Myanmar took a swipe at the US on Saturday for calling the country Burma, urging it to use its official title and avoid harming improving ties between the two former foes.
In a response to a press statement issued by the US embassy in Yangon on the conflict in northern Kachin state, Myanmar’s Foreign Ministry said Washington should be following most countries and the UN and call it Myanmar.
The issue has struck a chord with the civilian-led government, which has won the recognition of the international community following political, social and economic reforms introduced after it replaced an oppressive military junta in March 2011.
“Myanmar strongly objects to the usage of the words ‘Burma,’ ‘Burmese government’ and ‘Burmese military’ in the US embassy’s press release and not using the name recognized by the UN and the whole international community,” the ministry said in a statement carried in state-controlled newspapers.
It said US President Barack Obama had called the country Myanmar during his landmark visit late last year, so the embassy should follow his example.
After decades of bitterness, ties between Myanmar and the US have started to thaw since the new government embarked on reforms and freed hundreds of political prisoners.
The US has suspended most sanctions and even engaged with Myanmar’s military, which has been accused of corruption and human rights abuses that include rape, torture, forced labor and recruitment of child soldiers.
The country’s name has long had two forms in the Burmese language: Myanmar is the formal name, while Burma has traditionally been used in informal conversation.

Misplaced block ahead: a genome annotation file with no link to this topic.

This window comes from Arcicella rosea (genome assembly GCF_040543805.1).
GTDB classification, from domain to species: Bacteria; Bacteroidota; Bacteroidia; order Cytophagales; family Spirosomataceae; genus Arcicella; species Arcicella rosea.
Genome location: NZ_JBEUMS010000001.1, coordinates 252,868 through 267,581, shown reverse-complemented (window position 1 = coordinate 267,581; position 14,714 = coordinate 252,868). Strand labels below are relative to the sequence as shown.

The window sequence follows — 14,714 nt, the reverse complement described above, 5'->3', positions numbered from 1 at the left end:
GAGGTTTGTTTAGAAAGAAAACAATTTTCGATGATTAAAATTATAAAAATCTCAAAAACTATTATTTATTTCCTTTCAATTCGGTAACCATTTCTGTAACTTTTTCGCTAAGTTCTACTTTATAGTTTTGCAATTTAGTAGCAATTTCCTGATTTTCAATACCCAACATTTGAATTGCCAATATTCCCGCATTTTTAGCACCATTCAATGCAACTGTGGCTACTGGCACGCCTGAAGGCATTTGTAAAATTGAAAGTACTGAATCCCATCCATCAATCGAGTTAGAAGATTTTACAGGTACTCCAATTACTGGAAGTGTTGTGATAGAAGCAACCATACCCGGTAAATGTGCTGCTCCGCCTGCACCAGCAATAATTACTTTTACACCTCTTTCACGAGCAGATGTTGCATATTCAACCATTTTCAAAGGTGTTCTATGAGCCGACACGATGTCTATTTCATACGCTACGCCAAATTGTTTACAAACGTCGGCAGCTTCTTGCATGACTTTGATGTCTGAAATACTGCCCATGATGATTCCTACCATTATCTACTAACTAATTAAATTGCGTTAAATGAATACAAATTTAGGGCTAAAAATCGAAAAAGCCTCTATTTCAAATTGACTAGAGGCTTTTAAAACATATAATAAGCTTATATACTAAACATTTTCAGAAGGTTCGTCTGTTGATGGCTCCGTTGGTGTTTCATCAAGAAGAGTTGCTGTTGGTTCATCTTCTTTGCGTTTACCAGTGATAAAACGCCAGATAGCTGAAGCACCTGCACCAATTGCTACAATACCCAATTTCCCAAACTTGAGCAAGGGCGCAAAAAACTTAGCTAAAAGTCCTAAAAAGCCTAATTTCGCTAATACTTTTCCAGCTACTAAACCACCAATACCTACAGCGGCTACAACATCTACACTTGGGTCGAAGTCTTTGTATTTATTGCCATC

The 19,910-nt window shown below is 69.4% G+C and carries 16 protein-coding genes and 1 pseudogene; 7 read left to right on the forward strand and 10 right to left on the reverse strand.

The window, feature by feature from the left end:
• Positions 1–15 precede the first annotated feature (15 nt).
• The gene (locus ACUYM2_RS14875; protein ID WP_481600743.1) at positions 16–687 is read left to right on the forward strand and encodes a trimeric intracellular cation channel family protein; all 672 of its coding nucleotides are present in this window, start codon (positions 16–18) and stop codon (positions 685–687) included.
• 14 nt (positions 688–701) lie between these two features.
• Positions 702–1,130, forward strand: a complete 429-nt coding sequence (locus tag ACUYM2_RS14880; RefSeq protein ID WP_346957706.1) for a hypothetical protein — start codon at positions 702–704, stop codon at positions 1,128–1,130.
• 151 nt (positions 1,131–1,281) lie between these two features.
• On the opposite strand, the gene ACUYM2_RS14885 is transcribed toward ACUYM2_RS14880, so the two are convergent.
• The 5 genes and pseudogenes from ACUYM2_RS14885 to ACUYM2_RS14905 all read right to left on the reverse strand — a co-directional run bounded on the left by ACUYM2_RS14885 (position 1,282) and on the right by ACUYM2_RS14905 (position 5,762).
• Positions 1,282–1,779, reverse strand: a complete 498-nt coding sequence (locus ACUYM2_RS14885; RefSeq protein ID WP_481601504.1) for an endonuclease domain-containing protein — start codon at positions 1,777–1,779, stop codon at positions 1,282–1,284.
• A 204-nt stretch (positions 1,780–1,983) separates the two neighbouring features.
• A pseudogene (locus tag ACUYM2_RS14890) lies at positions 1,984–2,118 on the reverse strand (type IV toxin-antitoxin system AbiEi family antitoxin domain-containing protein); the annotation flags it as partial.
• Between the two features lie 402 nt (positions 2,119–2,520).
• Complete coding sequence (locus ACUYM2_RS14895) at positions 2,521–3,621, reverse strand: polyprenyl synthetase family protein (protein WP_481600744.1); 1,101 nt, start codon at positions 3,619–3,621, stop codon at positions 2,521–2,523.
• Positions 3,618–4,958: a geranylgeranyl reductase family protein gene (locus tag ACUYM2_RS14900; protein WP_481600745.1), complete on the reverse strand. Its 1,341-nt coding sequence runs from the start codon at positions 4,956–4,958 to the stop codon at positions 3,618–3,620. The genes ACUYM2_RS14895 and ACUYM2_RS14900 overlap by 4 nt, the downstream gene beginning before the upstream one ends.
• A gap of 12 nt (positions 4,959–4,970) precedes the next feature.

In 1989, the then-ruling junta deemed that the country should be officially known in English as Myanmar, a move it said was to appease minority non-Burman ethnic groups.
Opponents of the military, including Nobel laureate and lawmaker Aung San Suu Kyi, ignored the change and continued to refer to the country as Burma.
She still calls it Burma today, an issue that has riled the government.
The US embassy issued a statement on Thursday objecting to the fierce fighting between the Myanmar military and Kachin Independence Army and urged the government to protect civilians and allow humanitarian access to the area.
The Foreign Ministry criticized the embassy for not mentioning “terrorist” acts by the Kachin Independence Army.
It said it hoped the embassy would “avoid in future actions that may affect mutual respect, mutual understanding and cooperation.”